Damien Hirst has been praised in recognition of his celebrity and the way this has galvanised interest in the arts, raising the profile of British art and helping to (re)create the image of “Cool Britannia.” In the mid-1990s, the then-Heritage Secretary, Virginia Bottomley recognised him as “a pioneer of the British art movement”, and even sheep farmers were pleased he had raised increased interest in British lamb. Janet Street-Porter praised his originality, which had brought art to new audiences and was the “art-world equivalent of the Oasis concerts at Earl’s Court”.
Andres Serrano is also known for shocking work and understands that contemporary fame does not necessarily equate to lasting fame, but backs Hirst: “Damien is very clever … First you get the attention … Whether or not it will stand the test of time, I don’t know, but I think it will.” Sir Nicholas Serota commented, “Damien is something of a showman … It is very difficult to be an artist when there is huge public and media attention. Because Damien Hirst has been built up as a very important figure, there are plenty of sceptics ready to put the knife in.”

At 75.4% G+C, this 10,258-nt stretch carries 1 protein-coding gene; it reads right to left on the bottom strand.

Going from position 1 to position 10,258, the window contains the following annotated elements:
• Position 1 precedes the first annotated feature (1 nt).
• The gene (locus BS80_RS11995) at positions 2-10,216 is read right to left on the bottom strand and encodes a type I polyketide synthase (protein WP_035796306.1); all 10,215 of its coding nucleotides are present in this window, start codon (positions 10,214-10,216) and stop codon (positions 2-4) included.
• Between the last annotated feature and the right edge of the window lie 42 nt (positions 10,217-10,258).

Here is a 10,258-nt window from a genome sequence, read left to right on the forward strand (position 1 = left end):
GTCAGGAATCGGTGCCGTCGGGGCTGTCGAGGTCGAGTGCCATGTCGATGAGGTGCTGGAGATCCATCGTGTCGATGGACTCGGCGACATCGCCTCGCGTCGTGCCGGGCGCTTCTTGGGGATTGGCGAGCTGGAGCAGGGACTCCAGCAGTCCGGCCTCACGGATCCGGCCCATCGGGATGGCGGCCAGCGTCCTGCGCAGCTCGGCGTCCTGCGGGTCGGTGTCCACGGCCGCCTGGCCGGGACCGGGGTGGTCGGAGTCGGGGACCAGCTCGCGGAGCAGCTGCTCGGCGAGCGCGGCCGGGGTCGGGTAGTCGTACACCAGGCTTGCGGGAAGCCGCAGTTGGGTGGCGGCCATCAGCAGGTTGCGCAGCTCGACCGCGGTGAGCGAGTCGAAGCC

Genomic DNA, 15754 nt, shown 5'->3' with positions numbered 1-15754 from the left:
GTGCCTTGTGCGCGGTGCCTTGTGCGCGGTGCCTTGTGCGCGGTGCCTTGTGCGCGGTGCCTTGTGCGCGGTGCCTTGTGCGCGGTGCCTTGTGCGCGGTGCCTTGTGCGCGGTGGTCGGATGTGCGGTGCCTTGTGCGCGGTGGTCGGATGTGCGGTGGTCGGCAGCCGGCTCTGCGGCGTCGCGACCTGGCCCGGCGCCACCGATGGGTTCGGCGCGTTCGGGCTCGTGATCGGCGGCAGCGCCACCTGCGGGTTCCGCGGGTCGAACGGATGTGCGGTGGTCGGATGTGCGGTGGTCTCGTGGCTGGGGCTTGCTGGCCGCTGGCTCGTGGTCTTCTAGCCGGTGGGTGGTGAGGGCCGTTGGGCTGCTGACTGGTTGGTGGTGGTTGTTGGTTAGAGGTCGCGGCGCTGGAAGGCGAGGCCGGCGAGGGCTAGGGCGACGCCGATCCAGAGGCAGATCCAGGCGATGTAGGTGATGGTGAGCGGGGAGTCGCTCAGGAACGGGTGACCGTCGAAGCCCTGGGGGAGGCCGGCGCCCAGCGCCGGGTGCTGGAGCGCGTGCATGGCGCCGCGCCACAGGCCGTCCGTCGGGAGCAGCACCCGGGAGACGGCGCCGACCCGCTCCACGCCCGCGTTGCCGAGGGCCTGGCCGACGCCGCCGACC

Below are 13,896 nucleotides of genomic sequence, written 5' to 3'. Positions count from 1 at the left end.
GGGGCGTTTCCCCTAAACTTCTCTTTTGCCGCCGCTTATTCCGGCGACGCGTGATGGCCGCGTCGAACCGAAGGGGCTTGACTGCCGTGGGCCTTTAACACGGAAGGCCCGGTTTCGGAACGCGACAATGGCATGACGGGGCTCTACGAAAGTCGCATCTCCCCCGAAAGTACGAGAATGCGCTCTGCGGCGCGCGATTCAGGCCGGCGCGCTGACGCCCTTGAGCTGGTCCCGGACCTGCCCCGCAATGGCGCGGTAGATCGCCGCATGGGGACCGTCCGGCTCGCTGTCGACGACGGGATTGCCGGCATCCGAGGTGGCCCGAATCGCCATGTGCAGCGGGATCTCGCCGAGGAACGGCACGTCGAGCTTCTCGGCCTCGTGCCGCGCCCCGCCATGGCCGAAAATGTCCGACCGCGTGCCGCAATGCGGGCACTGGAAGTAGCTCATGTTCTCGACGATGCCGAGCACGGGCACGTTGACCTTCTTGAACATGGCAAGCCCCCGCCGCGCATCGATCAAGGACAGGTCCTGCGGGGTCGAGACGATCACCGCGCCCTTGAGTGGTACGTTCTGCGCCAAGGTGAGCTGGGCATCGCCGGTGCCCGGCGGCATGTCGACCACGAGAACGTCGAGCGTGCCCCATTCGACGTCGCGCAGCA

Tracey Emin said: “There is no comparison between him and me; he developed a whole new way of making art and he’s clearly in a league of his own. It would be like making comparisons with Warhol. “Despite Hirst’s insults to him, Saatchi remains a staunch supporter, labelling Hirst a genius, and stating:
General art books dated 2105 will be as brutal about editing the late 20th century as they are about almost all other centuries. Every artist other than Jackson Pollock, Andy Warhol, Donald Judd and Hirst will be a footnote.
Hirst was among the names in Blake Gopnik’s 2011 list “The 10 Most Important Artists of Today”, with Gopnik interpreting Hirst’s career as “a metaphor for how consumption has become our guiding force”.
Damien Hirst Prints
Browse available prints and multiples.